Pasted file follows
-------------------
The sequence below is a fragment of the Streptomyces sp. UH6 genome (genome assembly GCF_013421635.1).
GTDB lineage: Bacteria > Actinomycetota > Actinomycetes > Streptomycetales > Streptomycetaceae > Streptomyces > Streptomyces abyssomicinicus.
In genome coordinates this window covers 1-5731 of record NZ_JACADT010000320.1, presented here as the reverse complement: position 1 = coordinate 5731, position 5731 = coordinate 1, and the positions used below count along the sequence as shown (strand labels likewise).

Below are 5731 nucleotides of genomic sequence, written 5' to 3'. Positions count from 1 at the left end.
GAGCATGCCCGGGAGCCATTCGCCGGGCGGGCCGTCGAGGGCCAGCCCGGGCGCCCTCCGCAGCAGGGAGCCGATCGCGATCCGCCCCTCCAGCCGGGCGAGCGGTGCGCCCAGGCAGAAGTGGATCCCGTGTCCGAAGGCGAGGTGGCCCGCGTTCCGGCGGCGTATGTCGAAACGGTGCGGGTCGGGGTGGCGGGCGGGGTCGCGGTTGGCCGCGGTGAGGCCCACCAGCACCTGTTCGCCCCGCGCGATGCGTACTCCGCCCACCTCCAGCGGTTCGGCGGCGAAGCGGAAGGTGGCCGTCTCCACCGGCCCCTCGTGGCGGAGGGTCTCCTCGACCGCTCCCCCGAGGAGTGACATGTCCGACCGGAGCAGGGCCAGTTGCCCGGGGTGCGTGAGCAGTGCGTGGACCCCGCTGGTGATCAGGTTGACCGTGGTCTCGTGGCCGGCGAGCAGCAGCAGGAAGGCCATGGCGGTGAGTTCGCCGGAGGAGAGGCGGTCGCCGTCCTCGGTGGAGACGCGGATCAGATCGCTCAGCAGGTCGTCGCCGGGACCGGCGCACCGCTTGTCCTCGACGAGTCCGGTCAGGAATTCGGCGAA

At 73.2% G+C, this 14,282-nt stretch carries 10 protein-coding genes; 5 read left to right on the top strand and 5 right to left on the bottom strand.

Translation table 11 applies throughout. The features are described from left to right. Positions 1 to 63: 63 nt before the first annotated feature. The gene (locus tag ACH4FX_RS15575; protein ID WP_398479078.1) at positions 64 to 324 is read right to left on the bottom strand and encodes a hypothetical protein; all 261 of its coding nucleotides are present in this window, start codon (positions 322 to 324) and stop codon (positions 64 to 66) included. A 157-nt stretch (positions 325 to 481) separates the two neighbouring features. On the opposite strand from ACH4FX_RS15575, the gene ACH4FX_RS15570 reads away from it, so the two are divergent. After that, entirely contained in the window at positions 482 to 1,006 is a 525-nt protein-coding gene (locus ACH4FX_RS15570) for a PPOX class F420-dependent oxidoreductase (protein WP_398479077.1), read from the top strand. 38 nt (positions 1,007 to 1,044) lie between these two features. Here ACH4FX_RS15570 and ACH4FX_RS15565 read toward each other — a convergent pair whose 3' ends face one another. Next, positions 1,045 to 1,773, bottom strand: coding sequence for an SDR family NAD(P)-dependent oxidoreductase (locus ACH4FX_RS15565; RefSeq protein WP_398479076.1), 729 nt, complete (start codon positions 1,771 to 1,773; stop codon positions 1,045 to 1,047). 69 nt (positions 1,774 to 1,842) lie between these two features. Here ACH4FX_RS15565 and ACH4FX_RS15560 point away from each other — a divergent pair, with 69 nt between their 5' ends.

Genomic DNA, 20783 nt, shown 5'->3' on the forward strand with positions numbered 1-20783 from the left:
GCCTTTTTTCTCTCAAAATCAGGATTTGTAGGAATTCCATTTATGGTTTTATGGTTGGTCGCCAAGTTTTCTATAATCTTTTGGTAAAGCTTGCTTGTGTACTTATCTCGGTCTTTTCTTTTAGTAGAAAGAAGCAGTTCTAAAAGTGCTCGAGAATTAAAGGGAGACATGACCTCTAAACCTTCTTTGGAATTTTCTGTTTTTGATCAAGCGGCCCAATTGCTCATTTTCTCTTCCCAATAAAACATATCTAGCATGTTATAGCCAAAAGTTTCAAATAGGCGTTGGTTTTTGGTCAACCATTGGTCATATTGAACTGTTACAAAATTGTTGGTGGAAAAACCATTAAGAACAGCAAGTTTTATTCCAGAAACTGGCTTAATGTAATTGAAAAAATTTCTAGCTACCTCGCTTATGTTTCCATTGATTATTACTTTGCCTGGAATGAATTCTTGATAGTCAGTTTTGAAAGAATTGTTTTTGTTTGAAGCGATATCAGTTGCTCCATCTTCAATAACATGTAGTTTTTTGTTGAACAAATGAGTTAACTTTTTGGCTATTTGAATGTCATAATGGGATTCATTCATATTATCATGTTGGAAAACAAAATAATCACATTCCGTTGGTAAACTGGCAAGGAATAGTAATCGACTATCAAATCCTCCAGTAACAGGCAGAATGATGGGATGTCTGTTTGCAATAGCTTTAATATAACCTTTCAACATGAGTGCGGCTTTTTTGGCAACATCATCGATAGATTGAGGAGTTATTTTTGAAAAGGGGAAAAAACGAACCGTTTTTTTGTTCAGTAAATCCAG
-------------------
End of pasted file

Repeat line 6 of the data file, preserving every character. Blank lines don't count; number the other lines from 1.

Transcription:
At 73.2% G+C, this 14,282-nt stretch carries 10 protein-coding genes; 5 read left to right on the top strand and 5 right to left on the bottom strand.